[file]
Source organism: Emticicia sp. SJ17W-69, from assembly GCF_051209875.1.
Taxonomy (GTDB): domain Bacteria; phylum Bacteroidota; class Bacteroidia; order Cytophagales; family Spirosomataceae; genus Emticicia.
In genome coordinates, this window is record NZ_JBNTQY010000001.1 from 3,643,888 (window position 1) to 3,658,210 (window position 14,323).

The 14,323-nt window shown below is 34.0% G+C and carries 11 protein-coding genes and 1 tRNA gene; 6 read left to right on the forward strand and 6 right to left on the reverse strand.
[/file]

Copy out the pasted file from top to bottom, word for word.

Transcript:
Source organism: Emticicia sp. SJ17W-69, from assembly GCF_051209875.1.
Taxonomy (GTDB): domain Bacteria; phylum Bacteroidota; class Bacteroidia; order Cytophagales; family Spirosomataceae; genus Emticicia.
In genome coordinates, this window is record NZ_JBNTQY010000001.1 from 3,643,888 (window position 1) to 3,658,210 (window position 14,323).

The 14,323-nt window shown below is 34.0% G+C and carries 11 protein-coding genes and 1 tRNA gene; 6 read left to right on the forward strand and 6 right to left on the reverse strand.